Here is my Tamiya 1/35 German Panzerkampfwagen 38(t) Ausf. E/F.
The basic model has been built straight from the box with the only changes to the kit parts being the hollowed-out machine gun muzzles.
I think the sagged top run on the excellent and easy to assemble link and length tracks look particularly good.
German vehicles on the Russian Front were often photographed with stowage piled onto the rear decks and turrets so I decided to replicate that feature.
Panzer Art offer a resin stowage set for the Panzer 38(t) but it does not specify which kit it is designed for. The one I can be sure it was not designed for is the brand new Tamiya kit, but I decided to take a punt and bought it anyway.
Checking the fit against the rear of the turret, the big stowage bundle was too narrow. I used my Dremel motor tool fitted with a round dental burr to remove resin from the inside of the large resin part until it fitted snugly against the sides and rear of the turret. I glued the resin part to the turret.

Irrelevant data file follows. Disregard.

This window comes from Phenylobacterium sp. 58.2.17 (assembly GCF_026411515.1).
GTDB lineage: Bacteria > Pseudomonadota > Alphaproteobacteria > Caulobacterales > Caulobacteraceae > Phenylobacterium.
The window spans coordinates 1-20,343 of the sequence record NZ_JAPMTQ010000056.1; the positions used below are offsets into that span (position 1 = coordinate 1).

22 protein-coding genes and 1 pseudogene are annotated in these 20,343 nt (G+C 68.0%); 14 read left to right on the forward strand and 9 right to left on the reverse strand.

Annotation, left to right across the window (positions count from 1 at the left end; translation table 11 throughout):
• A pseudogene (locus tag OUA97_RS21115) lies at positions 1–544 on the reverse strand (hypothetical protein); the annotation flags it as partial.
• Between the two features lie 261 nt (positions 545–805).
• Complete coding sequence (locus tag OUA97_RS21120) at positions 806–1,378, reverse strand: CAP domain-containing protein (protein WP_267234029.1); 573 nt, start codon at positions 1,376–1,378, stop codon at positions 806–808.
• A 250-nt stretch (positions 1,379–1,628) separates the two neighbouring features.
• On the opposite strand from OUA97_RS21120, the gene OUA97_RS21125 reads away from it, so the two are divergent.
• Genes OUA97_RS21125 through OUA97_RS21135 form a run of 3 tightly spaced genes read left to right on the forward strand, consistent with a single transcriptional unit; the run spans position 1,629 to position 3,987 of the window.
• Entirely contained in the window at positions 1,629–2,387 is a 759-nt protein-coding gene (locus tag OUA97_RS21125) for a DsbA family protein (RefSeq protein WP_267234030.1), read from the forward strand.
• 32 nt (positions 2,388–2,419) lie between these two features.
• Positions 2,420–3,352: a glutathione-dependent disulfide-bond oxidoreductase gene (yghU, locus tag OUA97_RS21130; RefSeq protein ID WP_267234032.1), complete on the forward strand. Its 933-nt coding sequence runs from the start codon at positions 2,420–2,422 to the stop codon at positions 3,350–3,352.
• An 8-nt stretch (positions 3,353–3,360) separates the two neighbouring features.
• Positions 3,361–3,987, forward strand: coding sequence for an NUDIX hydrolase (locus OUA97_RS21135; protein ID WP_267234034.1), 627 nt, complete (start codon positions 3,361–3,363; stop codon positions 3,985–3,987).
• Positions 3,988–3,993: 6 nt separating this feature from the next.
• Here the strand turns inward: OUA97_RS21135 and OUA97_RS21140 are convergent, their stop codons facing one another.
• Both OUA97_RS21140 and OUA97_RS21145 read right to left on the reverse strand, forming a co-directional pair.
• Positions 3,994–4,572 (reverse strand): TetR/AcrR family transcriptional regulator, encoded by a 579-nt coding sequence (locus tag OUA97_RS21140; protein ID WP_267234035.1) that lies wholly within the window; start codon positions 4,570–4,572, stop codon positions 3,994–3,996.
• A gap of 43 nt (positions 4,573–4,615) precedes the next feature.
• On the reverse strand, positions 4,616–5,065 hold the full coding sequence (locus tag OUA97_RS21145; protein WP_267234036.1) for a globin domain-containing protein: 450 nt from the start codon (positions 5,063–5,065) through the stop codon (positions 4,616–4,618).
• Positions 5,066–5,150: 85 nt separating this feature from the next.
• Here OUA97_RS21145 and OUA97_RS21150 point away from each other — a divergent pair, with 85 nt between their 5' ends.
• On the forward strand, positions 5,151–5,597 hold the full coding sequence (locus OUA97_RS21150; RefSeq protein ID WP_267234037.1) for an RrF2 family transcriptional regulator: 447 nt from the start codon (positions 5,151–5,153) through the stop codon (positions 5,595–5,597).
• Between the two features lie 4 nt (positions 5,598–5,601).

The deck stowage really did not fit at all. It appeared to be designed for a completely different configuration to the Tamiya kit. I could have adapted the Tamiya engine deck to come close to fitting the Panzer Art resin but I would have had to remove the spare jerry cans and the jack. I quite liked these so I decided to take a different path.
I made several tarpaulins and rolls and a duffle bag from Tamiya Two-Part Epoxy Putty. After the custom stowage was rolled and cut into shape but while the putty was still malleable, several resin and plastic items were pressed into them. The additional items were one set of rolled blankets from the Panzer Art set, a rolled pack from Value Gear plus two plastic helmets and a water canteen included on the kit sprues.
When the kit was finished, there were several five-link track lengths left over. I glued these to the front of the hull and cut racks from plastic strip.
This is another classic example of Tamiya’s ability to produce a well-detailed kit that is also fast and easy to build.
The flat-pack hull, mutli-part stowage boxes and 14 part cupola all fit together perfectly and are really no chore whatsoever.
The inclusion of the link and length tracks (which, surprise suprise, also fit together perfectly) and the relaxed Commander figure just round out this great little package.
Construction, stowage, painting and weathering of this model will be described in a detailed Feature Article in Issue 164 of Model Military International magazine.
Thanks to Tamiya Japan for the sample
Tamiya kits are distributed in the UK by The Hobby Company Limited for the sample.
Model, Images and Text
by Brett Green